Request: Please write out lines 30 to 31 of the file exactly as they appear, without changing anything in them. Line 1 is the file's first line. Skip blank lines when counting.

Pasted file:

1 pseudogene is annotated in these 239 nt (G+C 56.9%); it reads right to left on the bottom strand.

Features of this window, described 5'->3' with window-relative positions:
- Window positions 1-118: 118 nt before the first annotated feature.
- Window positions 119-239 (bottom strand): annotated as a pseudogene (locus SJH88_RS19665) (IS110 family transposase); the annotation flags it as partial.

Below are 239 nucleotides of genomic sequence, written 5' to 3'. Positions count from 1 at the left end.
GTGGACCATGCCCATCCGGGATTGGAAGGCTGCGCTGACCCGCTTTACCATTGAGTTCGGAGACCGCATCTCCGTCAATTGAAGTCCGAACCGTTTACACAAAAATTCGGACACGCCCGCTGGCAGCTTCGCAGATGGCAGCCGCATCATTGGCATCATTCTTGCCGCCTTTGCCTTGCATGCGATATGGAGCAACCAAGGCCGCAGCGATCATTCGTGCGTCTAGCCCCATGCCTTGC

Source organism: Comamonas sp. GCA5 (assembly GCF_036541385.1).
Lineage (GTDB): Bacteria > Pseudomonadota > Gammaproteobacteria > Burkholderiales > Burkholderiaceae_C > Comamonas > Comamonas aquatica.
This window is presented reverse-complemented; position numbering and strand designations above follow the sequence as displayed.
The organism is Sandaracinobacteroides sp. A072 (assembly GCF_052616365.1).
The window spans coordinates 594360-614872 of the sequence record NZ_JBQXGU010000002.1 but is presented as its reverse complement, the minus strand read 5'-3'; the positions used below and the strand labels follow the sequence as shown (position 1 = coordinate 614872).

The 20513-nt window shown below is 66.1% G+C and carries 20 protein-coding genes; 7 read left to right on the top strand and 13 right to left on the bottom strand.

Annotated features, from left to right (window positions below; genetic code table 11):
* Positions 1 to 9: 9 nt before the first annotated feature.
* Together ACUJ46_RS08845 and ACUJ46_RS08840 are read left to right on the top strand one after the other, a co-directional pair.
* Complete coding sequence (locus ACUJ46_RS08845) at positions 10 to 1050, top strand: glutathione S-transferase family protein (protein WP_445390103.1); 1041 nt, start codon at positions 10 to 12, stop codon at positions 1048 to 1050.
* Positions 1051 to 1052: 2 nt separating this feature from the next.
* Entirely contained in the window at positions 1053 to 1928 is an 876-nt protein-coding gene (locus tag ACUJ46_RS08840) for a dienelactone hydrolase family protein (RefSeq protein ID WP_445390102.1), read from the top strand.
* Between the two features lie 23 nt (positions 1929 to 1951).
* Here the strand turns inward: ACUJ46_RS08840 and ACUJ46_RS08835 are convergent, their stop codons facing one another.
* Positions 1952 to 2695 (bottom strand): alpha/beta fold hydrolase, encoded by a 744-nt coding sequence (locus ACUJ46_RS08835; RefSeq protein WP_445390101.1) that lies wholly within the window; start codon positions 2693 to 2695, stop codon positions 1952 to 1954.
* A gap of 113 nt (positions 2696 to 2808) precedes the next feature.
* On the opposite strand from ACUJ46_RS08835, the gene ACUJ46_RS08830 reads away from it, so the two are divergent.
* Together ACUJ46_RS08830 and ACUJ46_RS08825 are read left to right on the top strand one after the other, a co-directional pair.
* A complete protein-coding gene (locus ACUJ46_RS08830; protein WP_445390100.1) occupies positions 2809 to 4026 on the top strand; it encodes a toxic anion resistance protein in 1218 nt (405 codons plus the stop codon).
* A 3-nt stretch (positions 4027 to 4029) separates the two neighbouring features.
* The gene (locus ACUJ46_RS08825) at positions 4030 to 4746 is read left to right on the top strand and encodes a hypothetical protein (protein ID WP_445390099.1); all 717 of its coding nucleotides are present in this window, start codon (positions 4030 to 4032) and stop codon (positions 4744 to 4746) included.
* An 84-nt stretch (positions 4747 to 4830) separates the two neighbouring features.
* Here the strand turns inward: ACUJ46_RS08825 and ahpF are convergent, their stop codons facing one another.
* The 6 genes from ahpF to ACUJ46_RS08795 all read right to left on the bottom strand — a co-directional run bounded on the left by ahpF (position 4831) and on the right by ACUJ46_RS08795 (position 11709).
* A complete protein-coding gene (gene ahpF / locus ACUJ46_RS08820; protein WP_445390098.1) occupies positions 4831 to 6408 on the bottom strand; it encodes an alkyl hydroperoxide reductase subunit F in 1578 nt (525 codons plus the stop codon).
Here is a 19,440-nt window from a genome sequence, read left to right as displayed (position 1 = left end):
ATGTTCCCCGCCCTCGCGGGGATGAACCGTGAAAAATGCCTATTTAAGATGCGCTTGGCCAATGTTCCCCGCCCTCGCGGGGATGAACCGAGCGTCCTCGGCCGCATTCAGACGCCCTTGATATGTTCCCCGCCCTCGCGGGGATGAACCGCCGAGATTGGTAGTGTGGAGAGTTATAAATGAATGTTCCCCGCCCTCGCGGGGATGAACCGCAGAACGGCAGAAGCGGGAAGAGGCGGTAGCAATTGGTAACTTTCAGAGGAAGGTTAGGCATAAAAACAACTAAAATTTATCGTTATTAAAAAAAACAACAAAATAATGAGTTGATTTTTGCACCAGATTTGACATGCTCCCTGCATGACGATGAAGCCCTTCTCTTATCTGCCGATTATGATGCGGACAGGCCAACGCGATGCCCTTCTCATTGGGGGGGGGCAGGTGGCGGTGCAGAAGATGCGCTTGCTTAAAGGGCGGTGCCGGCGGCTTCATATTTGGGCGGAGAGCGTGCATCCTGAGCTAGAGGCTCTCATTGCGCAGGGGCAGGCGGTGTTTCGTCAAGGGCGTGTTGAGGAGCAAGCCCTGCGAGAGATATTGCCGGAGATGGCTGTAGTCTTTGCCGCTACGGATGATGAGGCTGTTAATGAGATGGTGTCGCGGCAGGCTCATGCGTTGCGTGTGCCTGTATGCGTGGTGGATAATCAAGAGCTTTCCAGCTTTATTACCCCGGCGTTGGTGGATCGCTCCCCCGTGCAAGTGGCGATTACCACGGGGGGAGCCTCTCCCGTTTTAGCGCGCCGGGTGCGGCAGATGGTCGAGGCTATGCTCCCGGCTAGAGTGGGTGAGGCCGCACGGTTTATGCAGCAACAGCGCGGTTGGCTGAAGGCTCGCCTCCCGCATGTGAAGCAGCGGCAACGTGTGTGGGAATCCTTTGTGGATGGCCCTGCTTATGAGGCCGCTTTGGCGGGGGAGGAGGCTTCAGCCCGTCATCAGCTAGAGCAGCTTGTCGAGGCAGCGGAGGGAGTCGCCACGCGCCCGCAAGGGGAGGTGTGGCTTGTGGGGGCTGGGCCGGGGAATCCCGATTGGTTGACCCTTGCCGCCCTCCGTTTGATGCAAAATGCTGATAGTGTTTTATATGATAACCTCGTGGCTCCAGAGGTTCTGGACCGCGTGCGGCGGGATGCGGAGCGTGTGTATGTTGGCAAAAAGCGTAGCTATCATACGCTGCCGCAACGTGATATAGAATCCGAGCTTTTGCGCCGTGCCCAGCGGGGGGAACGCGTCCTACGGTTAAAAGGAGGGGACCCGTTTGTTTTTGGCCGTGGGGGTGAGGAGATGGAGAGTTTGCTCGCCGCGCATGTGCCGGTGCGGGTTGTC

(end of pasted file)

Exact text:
* The 6 genes from ahpF to ACUJ46_RS08795 all read right to left on the bottom strand — a co-directional run bounded on the left by ahpF (position 4831) and on the right by ACUJ46_RS08795 (position 11709).
* A complete protein-coding gene (gene ahpF / locus ACUJ46_RS08820; protein WP_445390098.1) occupies positions 4831 to 6408 on the bottom strand; it encodes an alkyl hydroperoxide reductase subunit F in 1578 nt (525 codons plus the stop codon).